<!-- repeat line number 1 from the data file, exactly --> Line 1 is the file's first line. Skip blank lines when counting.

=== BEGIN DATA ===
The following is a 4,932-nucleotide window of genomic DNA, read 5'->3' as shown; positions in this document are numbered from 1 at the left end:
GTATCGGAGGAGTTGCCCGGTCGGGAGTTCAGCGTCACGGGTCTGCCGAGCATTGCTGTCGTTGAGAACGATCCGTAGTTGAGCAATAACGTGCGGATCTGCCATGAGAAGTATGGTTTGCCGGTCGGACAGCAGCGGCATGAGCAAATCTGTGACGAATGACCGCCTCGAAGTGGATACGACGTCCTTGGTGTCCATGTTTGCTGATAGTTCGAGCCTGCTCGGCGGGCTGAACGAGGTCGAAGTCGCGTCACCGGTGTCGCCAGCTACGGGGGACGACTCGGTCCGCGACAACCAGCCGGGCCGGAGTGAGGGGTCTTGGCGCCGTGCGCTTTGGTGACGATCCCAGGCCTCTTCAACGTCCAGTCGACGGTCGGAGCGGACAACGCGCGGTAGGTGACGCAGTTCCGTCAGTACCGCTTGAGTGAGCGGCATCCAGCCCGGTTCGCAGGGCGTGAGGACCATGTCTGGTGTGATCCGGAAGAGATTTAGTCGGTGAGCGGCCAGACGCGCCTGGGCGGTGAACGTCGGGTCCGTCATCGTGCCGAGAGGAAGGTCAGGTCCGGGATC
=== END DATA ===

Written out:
The following is a 4,932-nucleotide window of genomic DNA, read 5'->3' as shown; positions in this document are numbered from 1 at the left end: